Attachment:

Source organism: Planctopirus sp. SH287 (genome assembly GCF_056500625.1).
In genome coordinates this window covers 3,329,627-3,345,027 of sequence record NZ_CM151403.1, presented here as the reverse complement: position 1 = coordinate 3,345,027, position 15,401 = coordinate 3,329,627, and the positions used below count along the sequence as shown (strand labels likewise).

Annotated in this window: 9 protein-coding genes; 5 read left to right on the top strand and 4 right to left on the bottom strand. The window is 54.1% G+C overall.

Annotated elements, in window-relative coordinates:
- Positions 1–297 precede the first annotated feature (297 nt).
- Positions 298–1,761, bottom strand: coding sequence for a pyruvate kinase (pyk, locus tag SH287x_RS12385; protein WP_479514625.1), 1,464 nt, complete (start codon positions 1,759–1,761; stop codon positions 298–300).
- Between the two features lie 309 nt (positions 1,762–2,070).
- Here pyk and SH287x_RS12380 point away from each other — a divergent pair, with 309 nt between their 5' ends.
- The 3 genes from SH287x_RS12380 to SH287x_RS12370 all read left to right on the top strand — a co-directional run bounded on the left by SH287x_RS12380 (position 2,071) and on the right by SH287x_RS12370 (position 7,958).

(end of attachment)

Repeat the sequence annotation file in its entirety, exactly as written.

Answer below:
Source organism: Planctopirus sp. SH287 (genome assembly GCF_056500625.1).
In genome coordinates this window covers 3,329,627-3,345,027 of sequence record NZ_CM151403.1, presented here as the reverse complement: position 1 = coordinate 3,345,027, position 15,401 = coordinate 3,329,627, and the positions used below count along the sequence as shown (strand labels likewise).

Annotated in this window: 9 protein-coding genes; 5 read left to right on the top strand and 4 right to left on the bottom strand. The window is 54.1% G+C overall.

Annotated elements, in window-relative coordinates:
- Positions 1–297 precede the first annotated feature (297 nt).
- Positions 298–1,761, bottom strand: coding sequence for a pyruvate kinase (pyk, locus tag SH287x_RS12385; protein WP_479514625.1), 1,464 nt, complete (start codon positions 1,759–1,761; stop codon positions 298–300).
- Between the two features lie 309 nt (positions 1,762–2,070).
- Here pyk and SH287x_RS12380 point away from each other — a divergent pair, with 309 nt between their 5' ends.
- The 3 genes from SH287x_RS12380 to SH287x_RS12370 all read left to right on the top strand — a co-directional run bounded on the left by SH287x_RS12380 (position 2,071) and on the right by SH287x_RS12370 (position 7,958).